The 2013 SF Marathon

“Do one thing every day that scares you.”
― Eleanor Roosevelt

"One of the greatest discoveries a man makes, one of his great surprises, is to find he can do what he was afraid he couldn't do."
—Henry Ford

“Why, sometimes I've believed as many as six impossible things before breakfast.”
― Lewis Carroll, Alice in Wonderland

I am finally going to write about this, because if I wait any longer, I'll forget the details.

I will get the negative part out of the way first: I really did not finish with a time I'm proud of. I know I said that my goal was "just to finish," but I am really not happy with my time. I was hoping to finish around 2:35 but ended up finishing at 2:51. Almost 3 hours. Granted, there were a lot of hills, like A LOT OF HILLS, none of which I ran up in order to conserve energy -- that's probably what did it -- but still. Still.

I have unfinished business.

On the upside: I ran a half marathon! I did it! 

The a few days before the half, I went to the SF Marathon Expo to pick up my bib, race shirt, and bag. I did my last run before the half on this day, as it was exactly 2 miles round trip from my house to the expo. I am not a huge fan of all the commercialism at the expo,but that's kind of what it's there for, and as long as people leave me alone and I can walk through the concourse looking at all the pretty shoes etc I don't mind. It struck me very much as I walked the floor this year how different I had felt just one year ago, when I came to the expo to pick up my 5k/Progressive Marathon materials. I never could have imagined last summer that I'd be running a half marathon this year, or ever.


The night before the half, I decided I needed 8 hours of sleep. I know, novel, right? So I cooked up a batch of pasta (for dinner), a batch of tofu scramble (for breakfast), and managed to go to sleep at 8pm. Here I really must call out my wonderful husband for being so supportive -- even though it basically meant he couldn't do anything that was noisy or might wake me up after 8pm (he was up until 2am!).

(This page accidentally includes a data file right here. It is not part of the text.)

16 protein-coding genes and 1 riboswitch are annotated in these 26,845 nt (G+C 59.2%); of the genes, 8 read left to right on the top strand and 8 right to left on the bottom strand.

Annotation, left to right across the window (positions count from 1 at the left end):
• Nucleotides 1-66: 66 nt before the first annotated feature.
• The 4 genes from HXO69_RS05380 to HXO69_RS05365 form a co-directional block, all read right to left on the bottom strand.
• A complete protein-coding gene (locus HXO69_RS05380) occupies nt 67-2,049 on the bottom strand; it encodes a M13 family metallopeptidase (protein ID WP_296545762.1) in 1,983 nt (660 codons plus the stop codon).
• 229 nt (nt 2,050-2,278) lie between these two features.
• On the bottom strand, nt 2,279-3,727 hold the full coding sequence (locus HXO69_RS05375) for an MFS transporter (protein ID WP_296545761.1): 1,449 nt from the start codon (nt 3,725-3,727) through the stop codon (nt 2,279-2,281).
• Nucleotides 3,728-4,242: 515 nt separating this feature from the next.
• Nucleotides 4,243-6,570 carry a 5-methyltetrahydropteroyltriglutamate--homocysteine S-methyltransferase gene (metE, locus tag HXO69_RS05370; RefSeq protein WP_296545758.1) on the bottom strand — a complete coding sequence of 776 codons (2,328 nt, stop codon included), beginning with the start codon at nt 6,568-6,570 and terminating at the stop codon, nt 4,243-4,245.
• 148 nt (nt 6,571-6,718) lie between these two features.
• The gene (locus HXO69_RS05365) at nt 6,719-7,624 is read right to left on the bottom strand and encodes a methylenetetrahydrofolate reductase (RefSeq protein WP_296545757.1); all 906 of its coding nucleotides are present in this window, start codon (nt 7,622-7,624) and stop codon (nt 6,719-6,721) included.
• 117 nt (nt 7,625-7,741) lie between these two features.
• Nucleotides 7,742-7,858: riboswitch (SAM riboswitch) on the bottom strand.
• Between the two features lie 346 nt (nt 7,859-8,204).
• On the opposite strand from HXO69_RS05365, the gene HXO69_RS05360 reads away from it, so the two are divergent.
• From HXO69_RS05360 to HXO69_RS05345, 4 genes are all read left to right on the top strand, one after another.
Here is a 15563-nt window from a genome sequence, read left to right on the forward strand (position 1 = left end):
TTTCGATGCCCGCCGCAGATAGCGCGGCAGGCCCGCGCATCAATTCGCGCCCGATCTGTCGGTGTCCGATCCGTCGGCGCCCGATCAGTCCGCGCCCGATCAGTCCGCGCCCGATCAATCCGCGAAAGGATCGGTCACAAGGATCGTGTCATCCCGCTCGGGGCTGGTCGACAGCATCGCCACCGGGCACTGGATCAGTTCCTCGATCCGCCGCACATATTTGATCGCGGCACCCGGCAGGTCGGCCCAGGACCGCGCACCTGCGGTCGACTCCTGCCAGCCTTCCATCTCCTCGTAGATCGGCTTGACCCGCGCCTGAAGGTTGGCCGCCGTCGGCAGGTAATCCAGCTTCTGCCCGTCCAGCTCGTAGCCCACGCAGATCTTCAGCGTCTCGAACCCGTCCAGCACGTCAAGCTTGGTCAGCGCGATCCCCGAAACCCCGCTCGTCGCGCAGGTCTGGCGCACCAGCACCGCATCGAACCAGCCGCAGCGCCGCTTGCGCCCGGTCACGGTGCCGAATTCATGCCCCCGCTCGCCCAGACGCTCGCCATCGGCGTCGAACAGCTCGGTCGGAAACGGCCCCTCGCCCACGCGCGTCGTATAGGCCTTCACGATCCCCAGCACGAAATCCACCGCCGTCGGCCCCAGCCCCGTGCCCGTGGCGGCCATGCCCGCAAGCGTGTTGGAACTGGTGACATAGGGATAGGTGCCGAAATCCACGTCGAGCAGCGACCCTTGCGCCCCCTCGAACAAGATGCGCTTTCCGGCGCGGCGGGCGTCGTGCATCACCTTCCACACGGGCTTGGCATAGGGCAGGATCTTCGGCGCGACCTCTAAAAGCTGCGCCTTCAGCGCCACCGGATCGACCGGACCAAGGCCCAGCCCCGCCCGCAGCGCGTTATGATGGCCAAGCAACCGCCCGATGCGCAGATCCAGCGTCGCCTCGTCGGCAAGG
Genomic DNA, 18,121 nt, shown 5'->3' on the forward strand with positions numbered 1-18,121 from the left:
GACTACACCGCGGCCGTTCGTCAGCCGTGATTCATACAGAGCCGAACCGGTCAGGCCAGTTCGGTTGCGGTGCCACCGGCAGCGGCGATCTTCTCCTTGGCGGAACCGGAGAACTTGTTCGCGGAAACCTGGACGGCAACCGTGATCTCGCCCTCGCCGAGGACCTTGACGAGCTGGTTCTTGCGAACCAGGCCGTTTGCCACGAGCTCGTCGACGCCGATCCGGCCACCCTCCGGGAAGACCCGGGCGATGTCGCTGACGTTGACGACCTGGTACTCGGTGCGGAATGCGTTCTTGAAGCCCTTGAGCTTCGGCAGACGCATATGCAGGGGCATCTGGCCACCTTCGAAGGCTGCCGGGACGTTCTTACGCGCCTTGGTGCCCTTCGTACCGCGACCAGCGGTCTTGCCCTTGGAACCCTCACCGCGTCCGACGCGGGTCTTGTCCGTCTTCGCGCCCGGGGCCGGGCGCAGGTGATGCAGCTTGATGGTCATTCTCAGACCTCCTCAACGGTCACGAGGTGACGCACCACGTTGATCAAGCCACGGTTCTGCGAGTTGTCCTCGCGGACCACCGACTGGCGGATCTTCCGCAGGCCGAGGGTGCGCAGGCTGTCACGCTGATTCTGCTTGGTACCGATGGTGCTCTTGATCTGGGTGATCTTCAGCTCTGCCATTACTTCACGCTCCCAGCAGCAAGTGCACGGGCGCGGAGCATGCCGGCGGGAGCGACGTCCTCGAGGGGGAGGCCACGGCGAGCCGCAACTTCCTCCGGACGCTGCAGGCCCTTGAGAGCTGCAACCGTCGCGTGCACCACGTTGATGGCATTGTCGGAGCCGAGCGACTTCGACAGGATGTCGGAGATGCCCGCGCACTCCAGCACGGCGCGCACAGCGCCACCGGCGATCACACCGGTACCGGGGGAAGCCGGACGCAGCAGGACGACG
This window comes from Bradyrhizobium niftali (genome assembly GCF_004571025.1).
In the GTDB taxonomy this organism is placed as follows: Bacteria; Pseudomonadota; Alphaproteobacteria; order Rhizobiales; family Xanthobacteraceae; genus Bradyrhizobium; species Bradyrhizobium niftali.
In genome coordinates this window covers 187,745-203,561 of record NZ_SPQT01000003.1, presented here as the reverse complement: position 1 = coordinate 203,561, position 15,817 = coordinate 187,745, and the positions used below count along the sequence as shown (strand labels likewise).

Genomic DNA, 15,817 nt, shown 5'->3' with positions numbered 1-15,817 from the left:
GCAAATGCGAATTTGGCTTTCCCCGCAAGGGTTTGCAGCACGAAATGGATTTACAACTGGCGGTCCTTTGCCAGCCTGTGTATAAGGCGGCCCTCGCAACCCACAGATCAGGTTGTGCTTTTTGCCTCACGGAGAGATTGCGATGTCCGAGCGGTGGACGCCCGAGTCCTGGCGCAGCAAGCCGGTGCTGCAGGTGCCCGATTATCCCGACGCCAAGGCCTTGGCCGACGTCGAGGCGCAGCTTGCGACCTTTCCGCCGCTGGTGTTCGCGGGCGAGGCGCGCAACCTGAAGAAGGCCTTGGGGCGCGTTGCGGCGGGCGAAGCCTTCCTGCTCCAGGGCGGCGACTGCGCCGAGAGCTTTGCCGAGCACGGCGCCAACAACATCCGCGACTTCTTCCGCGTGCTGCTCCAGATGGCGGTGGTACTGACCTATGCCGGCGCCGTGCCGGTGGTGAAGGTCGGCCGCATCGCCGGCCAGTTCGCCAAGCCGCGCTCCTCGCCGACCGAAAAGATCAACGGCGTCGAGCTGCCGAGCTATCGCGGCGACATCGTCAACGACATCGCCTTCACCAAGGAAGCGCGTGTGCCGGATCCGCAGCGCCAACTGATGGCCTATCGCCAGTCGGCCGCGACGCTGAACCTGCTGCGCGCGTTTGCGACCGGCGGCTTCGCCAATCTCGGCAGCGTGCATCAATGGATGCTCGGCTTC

The alarm went off at 4am. I stumbled around. I force-fed myself water, coffee & a breakfast burrito stuffed with tofu scramble. I knew I needed to eat -- but it was awful. I felt incredibly nauseous, like I'm about to throw up nauseous, for at least an hour, if not more. It was just from eating too early in the morning. I am not a person who can wake up and eat breakfast right away, so it was jarring to my system.

I got dressed, pinned my bib on and left the house at 5:40am. Since I did the first half marathon, the start line was within walking distance of my house at the ferry building, so I got to enjoy a leisurely early morning walk as the sun rose to my right. It was beautiful. I arrived at the start line, discarded my coat & got ready.

Wave 7 (my wave) took off at 6:22am. Here is the route below -- we started at the ferry building (upper right near the SF Marathon logo), went up the Embarcadero, through Ft. mason, across the Golden Gate Bridge & back, south through the Presidio and around into Golden Gate Park (basically the upper half of this map is what I did; the second half marathon/second part of the full marathon began in GG Park and winds around the lower half of the map, ending at the ferry building):

I'm going to recap things by mile now, since running is a ridiculously mental sport and things change a lot over the course of 13.1 miles, and man, was this ever the epic journey.

Miles 1-4:  I ran the entire time during the first four miles, with the exception of the first hill ascent (Ft. Mason). Feeling pretty good at this point, which was probably due to the adrenaline, my huge breakfast & all that sleep the night before. It's amazing what a difference those things make, I'm telling you. It became clear that it would be a beautiful day, and people began lining the road and cheering for us.